Helping Veterans When And Where They Need It
When I began serving in Congress in 2017, one of the first things I did was the first-ever Congressional office housed in a VA facility. The goal was simple: to assist the veterans at the exact moment they need help with the bureaucratic maze that is the Department of Veterans Affairs (VA). In less than two years, my team and I were able to help over 500 veterans. However, in 2019, we were evicted by the VA with no good explanation.
Here’s the reality: out of roughly 1,500 cases my team and I handle for constituents every year, most are for veterans who have a problem with the VA. Having a presence in the VA makes a big difference for many who need assistance but may also be dealing with mobility issues that would make it difficult to travel to another office. On top of that, there’s few federal agencies that need more oversight than the VA, and having a Congressional team within the building makes it easier to spot problems as they arise.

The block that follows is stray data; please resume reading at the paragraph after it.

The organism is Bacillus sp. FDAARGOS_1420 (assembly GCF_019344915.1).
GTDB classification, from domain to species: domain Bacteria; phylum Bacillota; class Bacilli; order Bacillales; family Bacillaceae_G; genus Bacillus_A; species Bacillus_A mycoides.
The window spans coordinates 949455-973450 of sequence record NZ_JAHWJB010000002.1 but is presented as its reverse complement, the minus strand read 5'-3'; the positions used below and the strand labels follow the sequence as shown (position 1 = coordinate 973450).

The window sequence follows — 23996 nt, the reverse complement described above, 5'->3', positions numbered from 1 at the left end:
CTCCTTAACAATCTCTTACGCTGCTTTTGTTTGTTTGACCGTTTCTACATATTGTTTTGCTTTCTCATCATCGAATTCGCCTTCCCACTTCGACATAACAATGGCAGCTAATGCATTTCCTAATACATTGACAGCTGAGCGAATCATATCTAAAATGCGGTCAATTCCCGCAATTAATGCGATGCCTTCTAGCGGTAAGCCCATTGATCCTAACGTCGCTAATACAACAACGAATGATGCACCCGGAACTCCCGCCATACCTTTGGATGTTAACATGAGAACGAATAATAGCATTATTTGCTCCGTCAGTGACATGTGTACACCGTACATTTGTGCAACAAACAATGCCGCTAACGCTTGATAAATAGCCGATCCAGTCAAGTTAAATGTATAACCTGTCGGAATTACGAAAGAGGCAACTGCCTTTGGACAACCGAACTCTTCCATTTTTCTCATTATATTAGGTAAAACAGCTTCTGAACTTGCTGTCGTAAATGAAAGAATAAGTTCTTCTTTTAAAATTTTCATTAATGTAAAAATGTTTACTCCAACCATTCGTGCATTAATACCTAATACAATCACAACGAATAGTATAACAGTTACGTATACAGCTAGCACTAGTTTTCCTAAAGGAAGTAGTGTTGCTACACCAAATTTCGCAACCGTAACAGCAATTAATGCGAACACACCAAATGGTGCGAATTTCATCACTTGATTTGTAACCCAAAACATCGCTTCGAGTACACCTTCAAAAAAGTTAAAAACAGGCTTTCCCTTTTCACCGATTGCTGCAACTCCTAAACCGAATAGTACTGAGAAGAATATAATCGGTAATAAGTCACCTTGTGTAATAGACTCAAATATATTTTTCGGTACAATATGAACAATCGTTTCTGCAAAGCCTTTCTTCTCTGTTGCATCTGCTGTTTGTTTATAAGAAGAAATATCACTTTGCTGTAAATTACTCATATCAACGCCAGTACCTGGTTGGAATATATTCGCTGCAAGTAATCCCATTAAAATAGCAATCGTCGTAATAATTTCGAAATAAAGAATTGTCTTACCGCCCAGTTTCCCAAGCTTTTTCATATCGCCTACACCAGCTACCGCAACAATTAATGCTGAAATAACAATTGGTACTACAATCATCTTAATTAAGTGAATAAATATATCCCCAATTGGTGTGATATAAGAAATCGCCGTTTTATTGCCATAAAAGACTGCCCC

Today, I introduced the Improving Veterans Access to Congressional Services Act, which would require the VA to allow a Member of Congress to use a facility in order to meet with constituents and hold office hours. Veterans fought for us, it’s only right that Members of Congress fight for them.
I will continue that fight every single day to bring proper oversight over the VA and allow Members of Congress to serve veterans to the best of their ability.
You can read the bill here: